Zhengji Tea House B&B | I stayed at this simple but wonderfully cosy homestay near the centre of Shizhao and close to the Tea Trails. The hosts spoke limited English but were very friendly, plied me with numerous cups of tea as a welcome drink and offered to drive me to the hiking trails for a small fee. Despite the name, breakfast isn’t provided, but with prices starting from $1,400 (€42), it’s a decent budget option for this area and one of few homestays located on the main road rather than up the steep hill. Reservations are via phone so I’d recommend asking a local to call on your behalf to make the reservation once you’re in Taiwan.
Siangting B&B | Coupling warm hospitality with stunning mountain views, Siangting is a great option in Shizhao. It’s a little out of the way, set high on the hill with the family’s tea plantation at its doorstep, but the owner frequently offers to shuttle guests to and from town. Rooms are simple but comfortable and breakfast is included.
Xiao Ruishi Chachang B&B | Set amidst a sea of tea fields, this simple homestay offers bright, homely rooms, many with gorgeous views across the mountains, perfect for catching sunrise and sunset. Also located high on the hill.
Zhongshan Hostel | Set a short way from the train station, this friendly homestay is Fenchihu’s best-rated option. The host is renowned for her helpfulness, a delicious breakfast is included and rooms are reasonably priced with everything from doubles through to family suites.
Fenchihu Hotel and Yeashow Villa are two other popular options in the heart of town which include breakfast and offer a range of private rooms. By the sounds of it though, both are in need of a bit of a spruce up, as is the case with most hotels in the Alishan.
Both mountain villages can be reached by bus or train.
Shizhao is the easier one to get to as you can take any bus from Chiayi bound for Alishan, while just a few make detours to Fenchihu.
The bus is #7322 and as of November 2019, the schedule was: 5:55, 6:55, 7:55, 8:25, 8:55, 9:25, 9:55, 10:55 and 11:55 a.m., and 13:55 p.m. departing from the Chiayi HSR Daya Station and passing the Chiayi TRA Station 10 minutes later. You’ll be dropped in the heart of Shizhao near a major intersection of four main roads. The trip takes 1 to 2 hours and costs $158 (€4.70), payable in exact change or with an EasyCard.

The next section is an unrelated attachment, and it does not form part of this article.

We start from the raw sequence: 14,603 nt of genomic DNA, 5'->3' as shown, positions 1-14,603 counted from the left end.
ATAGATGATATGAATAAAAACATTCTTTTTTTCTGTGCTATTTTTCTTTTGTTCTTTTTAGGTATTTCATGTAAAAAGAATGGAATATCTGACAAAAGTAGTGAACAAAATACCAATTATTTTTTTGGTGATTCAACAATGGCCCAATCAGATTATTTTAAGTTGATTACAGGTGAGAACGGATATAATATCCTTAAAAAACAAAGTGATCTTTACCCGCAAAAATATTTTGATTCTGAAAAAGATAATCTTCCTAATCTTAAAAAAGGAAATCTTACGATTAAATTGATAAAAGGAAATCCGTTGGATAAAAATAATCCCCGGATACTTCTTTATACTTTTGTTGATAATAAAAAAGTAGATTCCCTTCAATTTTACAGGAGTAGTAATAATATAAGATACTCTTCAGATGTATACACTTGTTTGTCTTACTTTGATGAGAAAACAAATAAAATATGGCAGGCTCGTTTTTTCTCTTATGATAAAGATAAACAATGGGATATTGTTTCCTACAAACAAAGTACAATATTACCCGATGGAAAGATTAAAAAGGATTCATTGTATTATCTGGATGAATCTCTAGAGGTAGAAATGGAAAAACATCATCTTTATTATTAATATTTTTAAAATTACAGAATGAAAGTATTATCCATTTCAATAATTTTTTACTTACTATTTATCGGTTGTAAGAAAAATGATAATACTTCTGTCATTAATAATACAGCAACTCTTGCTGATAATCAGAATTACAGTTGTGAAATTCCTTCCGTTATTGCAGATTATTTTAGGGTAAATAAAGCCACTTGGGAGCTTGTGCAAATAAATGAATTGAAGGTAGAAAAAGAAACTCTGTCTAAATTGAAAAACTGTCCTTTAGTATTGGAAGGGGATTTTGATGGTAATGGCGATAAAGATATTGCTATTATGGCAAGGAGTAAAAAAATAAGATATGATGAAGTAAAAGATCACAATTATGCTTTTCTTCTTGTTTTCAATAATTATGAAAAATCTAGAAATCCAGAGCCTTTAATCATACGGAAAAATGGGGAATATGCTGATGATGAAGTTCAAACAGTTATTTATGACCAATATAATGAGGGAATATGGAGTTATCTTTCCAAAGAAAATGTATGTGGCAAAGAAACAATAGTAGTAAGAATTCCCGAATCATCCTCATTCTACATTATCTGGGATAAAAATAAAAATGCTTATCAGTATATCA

From the services above, the departures at 9:25 and 11:55 a.m will also stop at Fenchihu. Additionally, bus #7302 will travel to Fenchihu at 6:55 a.m. and 2:55 p.m. originating from the HSR Station and passing the TRA station 10 minutes later. Another bus #7329 also goes directly from the HSR Station to Fenchihu at 11 a.m.
For the return journey, buses depart Alishan for Chiayi at 10:10 a.m. and 1:30, 2:40 and 4:40 p.m. (to HSR Station); 9:10, 11:40 a.m. and 12:40, 1:40, 2:10, 2:40, 3:10, 3:40, 4:10 and 5:10 p.m. (to TRA Station). The departures at 9:10, 10:10 a.m. and 2:10 p.m. go via Fenchihu.
To travel between Fenchihu and Shizhao, you can take any bus travelling to either Chiayi or Alishan that is making the Fenchihu detour as it’s the same road in and out. At the time of my visit, buses left Fenchihu at 9 and 10 a.m., 3:10 and 5 p.m. for Chiayi TRA Station; 11:10 a.m. for Chiayi HSR Station; and 11:30 a.m., 12:50 and 2 p.m. for Alishan. You’ll see timetables clearly listed in English at the main bus stop.
The bus journey through the mountains is very windy and there were definitely people on my bus who got motion sick, so if that’s you, be sure to take precautions for the trip.
For Fenchihu, you can also take the Alishan Forest Railway which departs every morning from Chiayi at 9 a.m. returning from Fenchihu at 2 p.m. with additional services on weekends and holidays.
Tickets are released 14 days in advance and can sell out quickly so be sure to make a reservation in advance. New in 2020, there’s also finally an English booking platform which you can find here. For Fenchihu, select the Chiayi to Shizilu route. If you’re arriving by train but are staying in Shizhao, you can either take the bus or arrange a transfer with your homestay.
If you’re short on time, it’s also possible to visit this area as part of a day tour from Chiayi. Many tours to Alishan focus on this lower tea growing region rather than the Alishan Forest Recreation Area and allow you to experience both the stunning views and small village towns.
This highly-rated full-day Discover Alishan Mountain tour includes a stop at Fenchihu for their famous lunchboxes and a stroll through the village’s historic street before reaching Alishan to explore the ancient forests and take a brief trip on the forest train. Check rates and availability here.